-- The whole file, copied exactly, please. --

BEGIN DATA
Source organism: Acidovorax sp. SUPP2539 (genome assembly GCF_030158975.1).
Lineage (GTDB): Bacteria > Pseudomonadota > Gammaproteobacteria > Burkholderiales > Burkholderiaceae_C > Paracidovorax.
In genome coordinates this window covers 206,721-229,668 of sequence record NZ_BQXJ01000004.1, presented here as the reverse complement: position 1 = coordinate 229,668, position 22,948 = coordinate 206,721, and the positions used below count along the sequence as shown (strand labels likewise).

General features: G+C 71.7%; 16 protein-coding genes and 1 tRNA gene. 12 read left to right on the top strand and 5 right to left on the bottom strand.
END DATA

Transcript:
Source organism: Acidovorax sp. SUPP2539 (genome assembly GCF_030158975.1).
Lineage (GTDB): Bacteria > Pseudomonadota > Gammaproteobacteria > Burkholderiales > Burkholderiaceae_C > Paracidovorax.
In genome coordinates this window covers 206,721-229,668 of sequence record NZ_BQXJ01000004.1, presented here as the reverse complement: position 1 = coordinate 229,668, position 22,948 = coordinate 206,721, and the positions used below count along the sequence as shown (strand labels likewise).

General features: G+C 71.7%; 16 protein-coding genes and 1 tRNA gene. 12 read left to right on the top strand and 5 right to left on the bottom strand.